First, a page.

How Do Your Storytelling Programs Work?

Table with Storytelling Objects
Storytelling Objects

Most of the programs I put on have a strong element of audience involvement, but when it came to storytelling I wanted to make that an even larger part of the program. So the structure of these programs are a little different than you’ll see with other storytellers. I’ve created a collection of items which are spread out on a table up front at the beginning of the program. Each item represents a story, riddle, or poem. Audience members are selected to come to the front and pick any object they want off the table. That is the story, riddle, or poem that gets told next. Some require involvement from the person who picked it, others expect the entire audience to help tell the story. Some of the stories are related to Laura Ingalls Wilder’s life. Other stories are just historical.

That process makes this a very flexible program timewise. It can been done over the course of everything from 30 minutes to 90 minutes. Although I’m not in character, I normally preform this program in 19th century dress and give a bit of introductory information about Laura Ingalls Wilder at the beginning. You don’t have to know anything about Laura Ingalls Wilder to enjoy this program. It works well both where groups are settled and in environments where people are passing through event to event.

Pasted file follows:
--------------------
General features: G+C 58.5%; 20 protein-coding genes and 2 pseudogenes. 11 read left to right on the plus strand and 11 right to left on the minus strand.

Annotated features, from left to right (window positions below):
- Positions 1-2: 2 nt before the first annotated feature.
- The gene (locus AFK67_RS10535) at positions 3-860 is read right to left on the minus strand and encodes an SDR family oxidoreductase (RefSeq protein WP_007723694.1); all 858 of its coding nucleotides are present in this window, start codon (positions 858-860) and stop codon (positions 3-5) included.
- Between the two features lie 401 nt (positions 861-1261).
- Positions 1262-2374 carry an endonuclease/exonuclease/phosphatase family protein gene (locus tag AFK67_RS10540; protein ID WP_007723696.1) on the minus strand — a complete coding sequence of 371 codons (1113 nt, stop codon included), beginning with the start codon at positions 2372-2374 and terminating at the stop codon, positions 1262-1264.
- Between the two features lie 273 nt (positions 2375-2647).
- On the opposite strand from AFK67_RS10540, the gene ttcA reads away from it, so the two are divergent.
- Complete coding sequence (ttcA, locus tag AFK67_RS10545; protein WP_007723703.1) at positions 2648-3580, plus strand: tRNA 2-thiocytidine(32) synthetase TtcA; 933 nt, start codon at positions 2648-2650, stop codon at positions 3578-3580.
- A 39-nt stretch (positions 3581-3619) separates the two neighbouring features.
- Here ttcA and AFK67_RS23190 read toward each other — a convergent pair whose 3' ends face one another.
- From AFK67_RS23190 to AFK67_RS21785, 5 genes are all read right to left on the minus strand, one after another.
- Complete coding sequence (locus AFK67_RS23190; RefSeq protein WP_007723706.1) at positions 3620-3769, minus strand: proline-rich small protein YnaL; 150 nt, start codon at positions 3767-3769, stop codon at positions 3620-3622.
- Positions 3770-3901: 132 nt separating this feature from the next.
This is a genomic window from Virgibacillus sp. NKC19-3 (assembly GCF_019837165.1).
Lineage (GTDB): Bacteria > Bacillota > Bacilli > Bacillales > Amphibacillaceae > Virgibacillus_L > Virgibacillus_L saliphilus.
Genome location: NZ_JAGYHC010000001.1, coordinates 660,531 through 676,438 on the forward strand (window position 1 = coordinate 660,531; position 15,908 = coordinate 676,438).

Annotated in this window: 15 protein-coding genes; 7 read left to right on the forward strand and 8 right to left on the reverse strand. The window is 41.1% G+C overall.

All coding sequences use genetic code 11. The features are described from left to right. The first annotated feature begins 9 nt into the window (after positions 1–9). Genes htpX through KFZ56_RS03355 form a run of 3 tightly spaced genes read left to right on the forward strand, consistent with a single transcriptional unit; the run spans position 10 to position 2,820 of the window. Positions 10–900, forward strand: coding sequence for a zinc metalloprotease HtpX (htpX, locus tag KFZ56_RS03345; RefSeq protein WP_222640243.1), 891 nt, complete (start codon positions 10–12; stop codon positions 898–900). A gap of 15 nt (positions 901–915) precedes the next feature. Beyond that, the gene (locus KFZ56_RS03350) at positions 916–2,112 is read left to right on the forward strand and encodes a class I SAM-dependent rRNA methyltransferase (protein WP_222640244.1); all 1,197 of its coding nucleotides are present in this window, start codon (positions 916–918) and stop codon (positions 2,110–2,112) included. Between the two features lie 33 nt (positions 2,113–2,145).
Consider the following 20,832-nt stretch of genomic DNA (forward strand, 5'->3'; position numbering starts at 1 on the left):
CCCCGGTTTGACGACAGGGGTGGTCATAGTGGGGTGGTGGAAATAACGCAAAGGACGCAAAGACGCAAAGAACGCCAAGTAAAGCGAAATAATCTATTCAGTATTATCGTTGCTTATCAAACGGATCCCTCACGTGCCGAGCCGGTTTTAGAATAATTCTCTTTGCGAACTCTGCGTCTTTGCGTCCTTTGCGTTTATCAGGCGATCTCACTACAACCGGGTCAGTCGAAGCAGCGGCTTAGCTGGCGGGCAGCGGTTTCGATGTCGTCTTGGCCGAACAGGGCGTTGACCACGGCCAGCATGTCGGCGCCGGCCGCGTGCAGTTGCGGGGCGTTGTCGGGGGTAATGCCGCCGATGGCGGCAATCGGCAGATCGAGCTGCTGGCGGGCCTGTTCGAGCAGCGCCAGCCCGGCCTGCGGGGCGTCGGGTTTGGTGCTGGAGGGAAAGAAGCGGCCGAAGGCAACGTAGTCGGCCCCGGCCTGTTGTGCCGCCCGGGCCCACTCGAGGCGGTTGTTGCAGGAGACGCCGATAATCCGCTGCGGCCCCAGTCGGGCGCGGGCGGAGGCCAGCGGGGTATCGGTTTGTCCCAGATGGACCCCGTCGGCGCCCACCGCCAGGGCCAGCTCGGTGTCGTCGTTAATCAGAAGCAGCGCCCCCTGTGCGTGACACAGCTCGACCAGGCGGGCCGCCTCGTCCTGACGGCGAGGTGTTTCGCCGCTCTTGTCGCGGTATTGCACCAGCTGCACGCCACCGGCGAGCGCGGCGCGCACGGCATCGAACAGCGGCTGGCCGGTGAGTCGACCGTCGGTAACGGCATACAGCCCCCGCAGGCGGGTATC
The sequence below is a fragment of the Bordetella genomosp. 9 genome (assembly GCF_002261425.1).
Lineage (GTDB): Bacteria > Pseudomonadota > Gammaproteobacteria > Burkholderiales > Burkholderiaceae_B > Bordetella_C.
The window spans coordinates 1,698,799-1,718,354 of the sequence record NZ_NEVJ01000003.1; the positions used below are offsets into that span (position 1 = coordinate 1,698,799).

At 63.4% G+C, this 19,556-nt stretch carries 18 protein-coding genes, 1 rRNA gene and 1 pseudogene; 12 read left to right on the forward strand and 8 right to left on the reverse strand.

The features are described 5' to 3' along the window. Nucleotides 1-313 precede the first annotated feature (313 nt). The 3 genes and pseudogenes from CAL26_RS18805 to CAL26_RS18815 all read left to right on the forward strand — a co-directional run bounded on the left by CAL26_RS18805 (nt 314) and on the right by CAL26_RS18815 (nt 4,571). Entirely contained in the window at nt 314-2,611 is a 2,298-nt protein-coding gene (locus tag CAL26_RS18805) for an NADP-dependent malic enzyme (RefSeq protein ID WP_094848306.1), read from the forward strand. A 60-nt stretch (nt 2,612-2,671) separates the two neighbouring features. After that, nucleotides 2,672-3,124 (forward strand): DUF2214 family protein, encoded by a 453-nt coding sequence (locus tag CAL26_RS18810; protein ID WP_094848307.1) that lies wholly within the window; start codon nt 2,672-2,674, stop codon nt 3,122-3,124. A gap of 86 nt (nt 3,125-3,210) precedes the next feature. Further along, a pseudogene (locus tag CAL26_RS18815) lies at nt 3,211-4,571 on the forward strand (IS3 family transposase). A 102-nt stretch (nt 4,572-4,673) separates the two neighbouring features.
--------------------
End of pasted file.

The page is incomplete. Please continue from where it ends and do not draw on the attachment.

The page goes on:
Published by

Sarah Uthoff - Trundlebed Tales

Sarah S. Uthoff is the main force behind Trundlebed Tales striving to bring the History, Mystery, Magic and Imagination of Laura Ingalls Wilder and other greats of children’s literature and history to life for a new generation. Uthoff is a nationally known Laura Ingalls Wilder authority and has presented at five of the Wilder homesites, many conferences and numerous libraries, museums, and events around the Midwest. Attend one of her programs, schedule one yourself, watch her videos, listen to her podcast, and find her on Facebook, Twitter, Google+, LinkedIn, and Professionally she is a reference librarian at Kirkwood Community College and director of the Oxford (Iowa) Public Library.

Leave a Reply

Fill in your details below or click an icon to log in: Logo

You are commenting using your account. Log Out / Change )

Twitter picture

You are commenting using your Twitter account. Log Out / Change )

Facebook photo

You are commenting using your Facebook account. Log Out / Change )

Google+ photo

You are commenting using your Google+ account. Log Out / Change )

Connecting to %s